Apple – Malus domestica

An apple a day, keeps the Doctor away!

 

The Apple is one of the symbols of Samhain, the beginning of the winter season and the beginning of the Pagan New Year. The apple symbolized life and immorality, was the talisman that admitted one to the Otherworld, and gave one the power to tell the future. Apple dunking was an old custom that is still played today at Halloween parties for children, it was used to represent the ordeal by water. The act of going through water to obtain apples could be the remnants of the Druidic rite symbolizing the passing through water to Emain Abhlach or Apple-Isle where a feast was prepared for the dead who had passed on that year.

 

Apple is one of the earliest, if not THE earliest cultivated fruit tree. Alexander the Great was credited with finding the first dwarfs in Asia Minor around 300BC. Apples were brought to North America  with colonists in the 1600s. From those New England origins, apples moved west with pioneers, i.e. John Chapman (alias Johnny Appleseed) and missionaries during the 1700’s and 1800’s.

Several recent studies suggest apples may provide a “whole-body” health benefit. It lowers blood cholesterol up to 15%, improves bowel function, and reduces risk of stroke, prostate cancer, type II diabetes mellitus, and asthma. A 2001 Mayo Clinic study indicated that it helps prevent the growth of prostate cancer cells!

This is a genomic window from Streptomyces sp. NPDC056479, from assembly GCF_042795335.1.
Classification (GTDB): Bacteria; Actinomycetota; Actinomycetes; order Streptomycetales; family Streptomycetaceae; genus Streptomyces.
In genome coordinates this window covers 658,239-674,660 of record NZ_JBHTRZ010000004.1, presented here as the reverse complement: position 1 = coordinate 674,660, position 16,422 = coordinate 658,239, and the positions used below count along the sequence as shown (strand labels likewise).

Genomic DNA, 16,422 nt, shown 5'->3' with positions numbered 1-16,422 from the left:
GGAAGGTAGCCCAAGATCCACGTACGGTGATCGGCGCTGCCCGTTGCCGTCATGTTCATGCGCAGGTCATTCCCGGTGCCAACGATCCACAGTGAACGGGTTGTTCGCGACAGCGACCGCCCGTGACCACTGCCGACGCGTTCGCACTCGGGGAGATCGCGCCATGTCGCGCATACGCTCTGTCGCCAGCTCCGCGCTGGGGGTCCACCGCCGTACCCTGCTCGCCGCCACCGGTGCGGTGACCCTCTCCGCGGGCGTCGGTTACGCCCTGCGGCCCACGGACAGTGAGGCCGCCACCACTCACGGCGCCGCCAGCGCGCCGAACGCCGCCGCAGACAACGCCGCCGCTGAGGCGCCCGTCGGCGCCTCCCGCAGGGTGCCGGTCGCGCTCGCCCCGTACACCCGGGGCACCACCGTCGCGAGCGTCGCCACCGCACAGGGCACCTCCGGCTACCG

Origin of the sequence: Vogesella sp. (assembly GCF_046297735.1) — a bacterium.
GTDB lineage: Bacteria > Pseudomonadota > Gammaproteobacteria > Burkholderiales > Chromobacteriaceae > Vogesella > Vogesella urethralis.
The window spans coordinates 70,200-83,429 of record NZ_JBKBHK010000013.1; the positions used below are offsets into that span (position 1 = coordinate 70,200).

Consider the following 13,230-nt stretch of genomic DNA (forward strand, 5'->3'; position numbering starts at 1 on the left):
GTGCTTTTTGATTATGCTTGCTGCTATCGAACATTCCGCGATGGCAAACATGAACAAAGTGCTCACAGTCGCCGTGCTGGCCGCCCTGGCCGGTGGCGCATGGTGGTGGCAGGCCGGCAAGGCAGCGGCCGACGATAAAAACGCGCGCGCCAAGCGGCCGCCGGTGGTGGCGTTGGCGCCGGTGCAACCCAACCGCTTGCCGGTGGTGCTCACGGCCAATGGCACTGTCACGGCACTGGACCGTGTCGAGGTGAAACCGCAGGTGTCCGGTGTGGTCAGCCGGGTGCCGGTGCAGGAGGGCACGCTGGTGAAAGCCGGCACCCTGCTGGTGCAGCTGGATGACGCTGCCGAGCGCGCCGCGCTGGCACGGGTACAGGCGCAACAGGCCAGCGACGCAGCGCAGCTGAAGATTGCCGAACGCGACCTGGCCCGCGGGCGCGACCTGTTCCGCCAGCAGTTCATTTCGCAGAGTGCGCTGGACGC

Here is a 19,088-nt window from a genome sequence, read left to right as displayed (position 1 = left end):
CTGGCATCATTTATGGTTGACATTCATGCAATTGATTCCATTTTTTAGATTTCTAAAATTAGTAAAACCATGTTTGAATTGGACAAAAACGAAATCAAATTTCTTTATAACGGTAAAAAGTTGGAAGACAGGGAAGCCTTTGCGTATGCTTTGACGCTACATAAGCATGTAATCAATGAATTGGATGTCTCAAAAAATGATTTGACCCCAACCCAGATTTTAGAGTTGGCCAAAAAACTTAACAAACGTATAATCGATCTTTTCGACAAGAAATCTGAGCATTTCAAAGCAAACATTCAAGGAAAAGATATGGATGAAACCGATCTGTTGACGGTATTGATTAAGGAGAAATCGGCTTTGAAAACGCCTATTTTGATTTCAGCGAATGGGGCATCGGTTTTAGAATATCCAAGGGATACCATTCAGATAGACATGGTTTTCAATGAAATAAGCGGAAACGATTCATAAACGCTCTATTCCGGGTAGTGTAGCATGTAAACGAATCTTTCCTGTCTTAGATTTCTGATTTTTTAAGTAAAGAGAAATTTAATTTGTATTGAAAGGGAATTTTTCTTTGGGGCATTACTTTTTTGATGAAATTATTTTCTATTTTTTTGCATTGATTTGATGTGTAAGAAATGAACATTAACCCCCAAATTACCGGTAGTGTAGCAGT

In Aromatherapy it has been shown that the smell of spiced apples will lower blood pressure by as much as 5 points!

Apples can be canned, juiced, and optionally fermented to produce apple juice, cider, ciderkin, vinegar, and pectin. Distilled apple cider produces the spirits applejack, and Calvados. Apple wine can also be made. They make a popular lunchbox fruit as well.

Apples are an important ingredient in many winter desserts, for example apple pie, apple crumble, apple crisp, and apple cake. They are often eaten baked or stewed, and they can also be dried and eaten or re-constituted (soaked in water, alcohol or some other liquid) for later use. Puréed apples are generally known as apple sauce. Apples are also made into apple butter and apple jelly.

A popular trick of Real Estate agents is to turn on a light and place a drop of apple oil on the bulb, so that as the oil evaporates the room smells of warm apples, much like apple pies. Studies have shown people find houses far more appealing when smelling that in the air!!!

Apple Blossoms

Apple Blosoms in spring.

Advertisements

4 responses to this post.

  1. Incredible job with this piece. Trust you’d post more often though. A good number of people can learn from it.

    Reply

  2. As a Newbie, I am always searching online for articles that can help me. Thank you

    Reply

  3. Every time I see blogs as good as this because I should stop bludging and start working on mine.Thanks

    Reply

  4. […] Check out the first post on apples here […]

    Reply

Leave a Reply

Fill in your details below or click an icon to log in:

WordPress.com Logo

You are commenting using your WordPress.com account. Log Out / Change )

Twitter picture

You are commenting using your Twitter account. Log Out / Change )

Facebook photo

You are commenting using your Facebook account. Log Out / Change )

Google+ photo

You are commenting using your Google+ account. Log Out / Change )

Connecting to %s

%d bloggers like this: